Resources for the Story of the Origin of the Universe
Variety of Versions:
The first time I told my daughter the Story of the Origin of the Universe, it was a version I wrote myself. I will always remember the spark in her eyes, her gasps and smiles and her “Amazing! I can’t imagine it! I mean I CAN imagine it and it’s amazing!”, and how she made her own illustration/impressionistic chart of what stayed with her. She’s so interested in atoms so my story included that–and I think that’s one of the beauty of telling these stories–you can make it your own, bringing out and highlighting parts that matters to you at a particular point in your co-learning and/or incorporating your own beliefs and values. And that is something I do say in all of my telling of the stories–that this is a version–and some people might have a different version of the story and some may not be telling this story at all; some may tell an entirely different story.
I do have (purchased for $349) Mainly Montessori’s Sequence Timeline as resource where presentations are organized in a convenient timeline format–including The Story of the Origin of the Universe, plus a resource guide that lists the experiments and impressionistic charts.
I also have (as an affiliate; but subscription is $99/month) Guidepost Montessori’s Homeschool Program curriculum which contains a video of the story and follow-up work.
I’ll include more free resources of different versions of the story, but for now I’ll share here that I loved watching this video of the telling of The Story of the Universe in a class by Harborlight Montessori. I liked the version they told, the way they used a projector to show huge pictures in a dark room, the ooohs and woahs of the children, and the way their telling transported me and ignited the imagination (“… stars repeat this process again and again–expansion and contraction–it is as if the universe itself is breathing long, slow breaths through the stars”).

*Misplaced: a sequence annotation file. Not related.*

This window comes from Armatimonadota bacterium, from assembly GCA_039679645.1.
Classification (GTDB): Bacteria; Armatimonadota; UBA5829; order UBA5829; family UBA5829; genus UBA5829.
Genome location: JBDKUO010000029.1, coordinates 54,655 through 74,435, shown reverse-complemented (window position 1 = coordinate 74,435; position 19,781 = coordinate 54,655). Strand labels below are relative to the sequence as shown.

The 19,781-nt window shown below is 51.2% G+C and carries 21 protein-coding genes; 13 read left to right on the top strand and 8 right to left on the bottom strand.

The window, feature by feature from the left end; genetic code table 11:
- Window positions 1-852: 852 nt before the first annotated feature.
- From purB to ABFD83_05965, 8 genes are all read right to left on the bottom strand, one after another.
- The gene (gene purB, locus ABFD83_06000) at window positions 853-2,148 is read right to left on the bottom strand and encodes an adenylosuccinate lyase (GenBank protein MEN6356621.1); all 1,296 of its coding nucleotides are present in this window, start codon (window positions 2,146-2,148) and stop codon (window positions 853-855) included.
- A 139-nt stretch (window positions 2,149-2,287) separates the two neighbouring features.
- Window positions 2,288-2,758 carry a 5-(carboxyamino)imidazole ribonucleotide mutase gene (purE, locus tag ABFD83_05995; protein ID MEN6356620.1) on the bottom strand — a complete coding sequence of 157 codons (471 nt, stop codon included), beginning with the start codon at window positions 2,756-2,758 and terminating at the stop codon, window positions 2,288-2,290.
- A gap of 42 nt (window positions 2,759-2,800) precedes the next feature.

Laws of the Universe Experiments:
Here you can see a file from Montessori Research and Development with 20 experiments showing the Laws of the Universe which help concretize some nature and behavior of things and phenomena that are part of the story.
More on the Laws of the Universe experiments from Montessori Kiwi here; plus printables which can help the child do the experiments independently after the guide/adult’s presentation for purchase here.
What they are and some Geography Impressionistic Charts (which start with the ones used for the First Great Story) in these Powerpoint slides by Dr. Michael Dorer
Books for Children:
Born with a Bang: The Universe Tells Our Cosmic Story by Jennifer Morgan, illustrated by Dana Lynne Andersen
I’m excited to do something like this: a timeline of some events in the Universe’s story as seen towards the end of the book Born with a Bang.
Books for Prepared Adult:
The Deep Well of Time: The Transformative Power of Storytelling in the Classroom by Michael J. Dorer
Children of the Universe: Cosmic Education in the Montessori Elementary Classroom by Michael and D’Neil Duffy
Note: This is an evolving depository of resources which I will curate as I go along. I have been wanting to do a post on resources for a while and I thought I wanted it to be this ambitious completed list, but I realized that just as the Universe we see in our Story is always expanding and contracting, ever-changing; just as my then 5-year-old said–everything is always moving–so will this be a moving, evolving trove. Just as what the Universe wrote to Dearest Earthling in Born with a Bang–“as [we] learn more, the story will change”. This is this for now.
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